Only a few days to go: We’re raising £25,000 to keep TheyWorkForYou running and make sure people across the UK can hold their elected representatives to account.Donate to our crowdfunder
I thank my hon. Friend for his comments. This is a complex problem and we have a rising number of children in care, which we need to get to grips with. Those children are predominantly at an older age, which is resulting in such outcomes. So there are strains on the supply of accommodation. I will get on to the rest of what he raised within my speech, if he will just be patient with me.
As I said, a rising number of children are in care, and most of them live in registered children’s homes or foster care. However, the age of those children is rising; the demand on the system is increasing; and it is a somewhat unprecedented situation. We are not only taking steps to help local areas to manage the situation, but supporting local authorities to improve the work that they do with families to safely reduce the number of children who enter care in the first place—something I am particularly passionate about. Last week, I announced the investment of £84 million over five years to support 18 local authorities to do exactly that, as part of the strengthening families programme. We have already provided funding through our £200 million children’s social care innovation programme, and £5 million of that funding is specifically targeted at residential care.
For the most vulnerable children who need secure provision, we are working to increase the number of beds in secure homes through our £40 million capital grants programme. We are funding local authorities, with £110 million to date to implement “staying put” arrangements, under which care leavers remain with their foster carers while they are under 21. We are working with the Ministry of Housing, Communities and Local Government to help local authorities to develop more effective accommodation pathways for care leavers.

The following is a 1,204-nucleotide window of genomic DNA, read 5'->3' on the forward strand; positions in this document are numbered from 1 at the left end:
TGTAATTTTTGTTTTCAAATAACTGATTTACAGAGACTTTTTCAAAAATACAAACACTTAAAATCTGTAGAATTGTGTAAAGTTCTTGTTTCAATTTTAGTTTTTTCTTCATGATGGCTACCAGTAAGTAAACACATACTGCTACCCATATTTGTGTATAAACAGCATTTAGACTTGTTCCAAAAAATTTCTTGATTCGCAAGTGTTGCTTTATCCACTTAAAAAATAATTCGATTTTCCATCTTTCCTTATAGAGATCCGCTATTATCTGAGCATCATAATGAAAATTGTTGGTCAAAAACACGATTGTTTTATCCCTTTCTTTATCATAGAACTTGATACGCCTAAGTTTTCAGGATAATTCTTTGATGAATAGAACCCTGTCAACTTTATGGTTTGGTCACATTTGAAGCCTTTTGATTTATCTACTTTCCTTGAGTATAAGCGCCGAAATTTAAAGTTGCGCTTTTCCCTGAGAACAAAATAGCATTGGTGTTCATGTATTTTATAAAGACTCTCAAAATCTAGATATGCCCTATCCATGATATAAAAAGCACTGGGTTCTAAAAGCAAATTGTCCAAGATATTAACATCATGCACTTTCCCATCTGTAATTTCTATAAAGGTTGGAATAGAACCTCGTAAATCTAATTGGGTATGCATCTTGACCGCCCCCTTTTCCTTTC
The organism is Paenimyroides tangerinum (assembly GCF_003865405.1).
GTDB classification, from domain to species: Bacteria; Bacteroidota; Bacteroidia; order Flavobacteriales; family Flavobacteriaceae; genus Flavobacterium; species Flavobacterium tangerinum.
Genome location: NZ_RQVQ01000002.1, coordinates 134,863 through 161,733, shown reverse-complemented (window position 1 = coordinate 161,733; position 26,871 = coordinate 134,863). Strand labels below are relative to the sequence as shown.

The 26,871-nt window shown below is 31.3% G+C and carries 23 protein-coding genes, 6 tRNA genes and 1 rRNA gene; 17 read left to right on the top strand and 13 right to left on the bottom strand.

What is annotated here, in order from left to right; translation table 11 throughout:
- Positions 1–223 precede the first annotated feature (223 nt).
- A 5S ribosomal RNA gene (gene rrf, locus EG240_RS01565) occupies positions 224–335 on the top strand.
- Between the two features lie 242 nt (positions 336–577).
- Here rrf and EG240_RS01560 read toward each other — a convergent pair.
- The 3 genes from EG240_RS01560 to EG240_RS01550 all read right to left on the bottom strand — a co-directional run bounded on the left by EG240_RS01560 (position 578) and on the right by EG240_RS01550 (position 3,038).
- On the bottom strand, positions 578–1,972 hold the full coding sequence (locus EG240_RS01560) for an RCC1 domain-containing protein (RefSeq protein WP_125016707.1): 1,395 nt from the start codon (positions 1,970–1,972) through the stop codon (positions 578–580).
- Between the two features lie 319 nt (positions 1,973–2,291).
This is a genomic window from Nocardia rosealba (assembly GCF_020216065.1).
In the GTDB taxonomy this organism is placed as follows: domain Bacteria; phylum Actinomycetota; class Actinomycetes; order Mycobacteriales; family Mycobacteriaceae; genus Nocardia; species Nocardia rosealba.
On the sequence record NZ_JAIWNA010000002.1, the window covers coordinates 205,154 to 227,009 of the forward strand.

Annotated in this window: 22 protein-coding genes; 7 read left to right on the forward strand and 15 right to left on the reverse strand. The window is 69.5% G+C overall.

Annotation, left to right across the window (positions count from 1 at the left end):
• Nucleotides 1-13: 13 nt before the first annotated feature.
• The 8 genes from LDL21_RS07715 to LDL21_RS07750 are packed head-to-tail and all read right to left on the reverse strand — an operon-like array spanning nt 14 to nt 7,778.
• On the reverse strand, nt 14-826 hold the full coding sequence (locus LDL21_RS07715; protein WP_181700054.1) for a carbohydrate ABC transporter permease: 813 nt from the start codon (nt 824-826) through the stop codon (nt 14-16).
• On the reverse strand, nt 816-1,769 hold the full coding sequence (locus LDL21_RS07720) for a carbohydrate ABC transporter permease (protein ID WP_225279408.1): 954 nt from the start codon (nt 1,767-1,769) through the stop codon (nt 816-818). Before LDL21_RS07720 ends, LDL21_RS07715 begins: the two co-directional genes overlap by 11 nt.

Currently, a small but growing number of children are placed in settings that are not registered with Ofsted. Some of these settings are not registered because they provide only accommodation and not care, although they may provide some support. They offer semi-independent living for older children and care leavers who are ready to live with some independence, and they can act as a stepping stone to adult life. Let me be clear, though: we set a high bar for the level of care that must be provided by registered children’s homes, and children who need this care should not be placed anywhere else.
I have visited some excellent examples of semi-independent living, even in my own constituency. There is a place for this type of provision when local authorities have taken the required steps to ensure that it is of high quality and is used appropriately.